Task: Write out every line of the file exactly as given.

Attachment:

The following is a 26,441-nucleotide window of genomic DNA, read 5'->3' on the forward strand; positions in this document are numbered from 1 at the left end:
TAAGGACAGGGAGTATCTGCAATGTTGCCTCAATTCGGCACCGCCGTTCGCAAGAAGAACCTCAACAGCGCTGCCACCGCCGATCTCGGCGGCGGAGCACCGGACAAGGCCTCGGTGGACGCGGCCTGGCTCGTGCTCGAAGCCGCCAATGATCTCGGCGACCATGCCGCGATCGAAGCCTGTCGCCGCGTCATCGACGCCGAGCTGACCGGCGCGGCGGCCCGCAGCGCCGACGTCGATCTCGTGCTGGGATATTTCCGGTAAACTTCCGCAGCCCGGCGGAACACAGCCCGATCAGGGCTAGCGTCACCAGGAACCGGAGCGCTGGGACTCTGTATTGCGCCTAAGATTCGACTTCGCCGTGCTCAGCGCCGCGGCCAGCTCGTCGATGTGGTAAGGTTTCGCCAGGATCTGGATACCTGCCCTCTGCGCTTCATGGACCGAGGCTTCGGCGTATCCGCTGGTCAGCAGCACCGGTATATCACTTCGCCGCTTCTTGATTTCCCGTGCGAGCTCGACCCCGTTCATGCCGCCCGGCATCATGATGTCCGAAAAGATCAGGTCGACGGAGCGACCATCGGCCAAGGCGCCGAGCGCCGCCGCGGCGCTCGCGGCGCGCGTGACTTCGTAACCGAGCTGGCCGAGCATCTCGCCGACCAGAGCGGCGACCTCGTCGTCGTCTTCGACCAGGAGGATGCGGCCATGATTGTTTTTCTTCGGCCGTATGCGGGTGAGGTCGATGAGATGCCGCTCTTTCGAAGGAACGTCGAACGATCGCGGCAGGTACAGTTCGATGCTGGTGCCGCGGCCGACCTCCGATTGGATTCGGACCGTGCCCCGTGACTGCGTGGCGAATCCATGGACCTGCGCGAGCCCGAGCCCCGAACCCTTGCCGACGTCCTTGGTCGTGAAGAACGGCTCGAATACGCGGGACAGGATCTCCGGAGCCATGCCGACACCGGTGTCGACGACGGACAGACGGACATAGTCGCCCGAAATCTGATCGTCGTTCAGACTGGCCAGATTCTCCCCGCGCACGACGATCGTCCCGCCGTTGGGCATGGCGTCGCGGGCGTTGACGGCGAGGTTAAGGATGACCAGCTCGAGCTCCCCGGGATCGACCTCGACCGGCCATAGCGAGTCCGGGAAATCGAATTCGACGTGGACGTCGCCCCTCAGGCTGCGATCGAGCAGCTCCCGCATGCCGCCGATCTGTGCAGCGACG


The following is a 26,441-nucleotide window of genomic DNA, read 5'->3' on the forward strand; positions in this document are numbered from 1 at the left end:
TAAGGACAGGGAGTATCTGCAATGTTGCCTCAATTCGGCACCGCCGTTCGCAAGAAGAACCTCAACAGCGCTGCCACCGCCGATCTCGGCGGCGGAGCACCGGACAAGGCCTCGGTGGACGCGGCCTGGCTCGTGCTCGAAGCCGCCAATGATCTCGGCGACCATGCCGCGATCGAAGCCTGTCGCCGCGTCATCGACGCCGAGCTGACCGGCGCGGCGGCCCGCAGCGCCGACGTCGATCTCGTGCTGGGATATTTCCGGTAAACTTCCGCAGCCCGGCGGAACACAGCCCGATCAGGGCTAGCGTCACCAGGAACCGGAGCGCTGGGACTCTGTATTGCGCCTAAGATTCGACTTCGCCGTGCTCAGCGCCGCGGCCAGCTCGTCGATGTGGTAAGGTTTCGCCAGGATCTGGATACCTGCCCTCTGCGCTTCATGGACCGAGGCTTCGGCGTATCCGCTGGTCAGCAGCACCGGTATATCACTTCGCCGCTTCTTGATTTCCCGTGCGAGCTCGACCCCGTTCATGCCGCCCGGCATCATGATGTCCGAAAAGATCAGGTCGACGGAGCGACCATCGGCCAAGGCGCCGAGCGCCGCCGCGGCGCTCGCGGCGCGCGTGACTTCGTAACCGAGCTGGCCGAGCATCTCGCCGACCAGAGCGGCGACCTCGTCGTCGTCTTCGACCAGGAGGATGCGGCCATGATTGTTTTTCTTCGGCCGTATGCGGGTGAGGTCGATGAGATGCCGCTCTTTCGAAGGAACGTCGAACGATCGCGGCAGGTACAGTTCGATGCTGGTGCCGCGGCCGACCTCCGATTGGATTCGGACCGTGCCCCGTGACTGCGTGGCGAATCCATGGACCTGCGCGAGCCCGAGCCCCGAACCCTTGCCGACGTCCTTGGTCGTGAAGAACGGCTCGAATACGCGGGACAGGATCTCCGGAGCCATGCCGACACCGGTGTCGACGACGGACAGACGGACATAGTCGCCCGAAATCTGATCGTCGTTCAGACTGGCCAGATTCTCCCCGCGCACGACGATCGTCCCGCCGTTGGGCATGGCGTCGCGGGCGTTGACGGCGAGGTTAAGGATGACCAGCTCGAGCTCCCCGGGATCGACCTCGACCGGCCATAGCGAGTCCGGGAAATCGAATTCGACGTGGACGTCGCCCCTCAGGCTGCGATCGAGCAGCTCCCGCATGCCGCCGATCTGTGCAGCGACG